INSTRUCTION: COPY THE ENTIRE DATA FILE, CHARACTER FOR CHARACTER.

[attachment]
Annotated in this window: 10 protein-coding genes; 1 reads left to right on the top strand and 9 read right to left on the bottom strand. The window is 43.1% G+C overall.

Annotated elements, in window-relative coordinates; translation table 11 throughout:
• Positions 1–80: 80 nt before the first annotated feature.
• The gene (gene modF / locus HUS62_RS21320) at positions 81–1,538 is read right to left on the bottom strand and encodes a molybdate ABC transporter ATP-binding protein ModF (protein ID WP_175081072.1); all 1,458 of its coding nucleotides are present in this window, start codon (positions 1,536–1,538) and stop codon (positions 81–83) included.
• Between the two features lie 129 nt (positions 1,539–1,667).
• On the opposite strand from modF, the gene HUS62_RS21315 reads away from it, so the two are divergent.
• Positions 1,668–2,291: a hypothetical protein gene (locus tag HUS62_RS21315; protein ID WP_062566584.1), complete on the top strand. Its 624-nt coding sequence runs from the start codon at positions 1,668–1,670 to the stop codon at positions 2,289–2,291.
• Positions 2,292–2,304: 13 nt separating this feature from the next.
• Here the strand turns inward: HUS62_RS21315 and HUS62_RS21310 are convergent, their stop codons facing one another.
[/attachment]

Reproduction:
Annotated in this window: 10 protein-coding genes; 1 reads left to right on the top strand and 9 read right to left on the bottom strand. The window is 43.1% G+C overall.

Annotated elements, in window-relative coordinates; translation table 11 throughout:
• Positions 1–80: 80 nt before the first annotated feature.
• The gene (gene modF / locus HUS62_RS21320) at positions 81–1,538 is read right to left on the bottom strand and encodes a molybdate ABC transporter ATP-binding protein ModF (protein ID WP_175081072.1); all 1,458 of its coding nucleotides are present in this window, start codon (positions 1,536–1,538) and stop codon (positions 81–83) included.
• Between the two features lie 129 nt (positions 1,539–1,667).
• On the opposite strand from modF, the gene HUS62_RS21315 reads away from it, so the two are divergent.
• Positions 1,668–2,291: a hypothetical protein gene (locus tag HUS62_RS21315; protein ID WP_062566584.1), complete on the top strand. Its 624-nt coding sequence runs from the start codon at positions 1,668–1,670 to the stop codon at positions 2,289–2,291.
• Positions 2,292–2,304: 13 nt separating this feature from the next.
• Here the strand turns inward: HUS62_RS21315 and HUS62_RS21310 are convergent, their stop codons facing one another.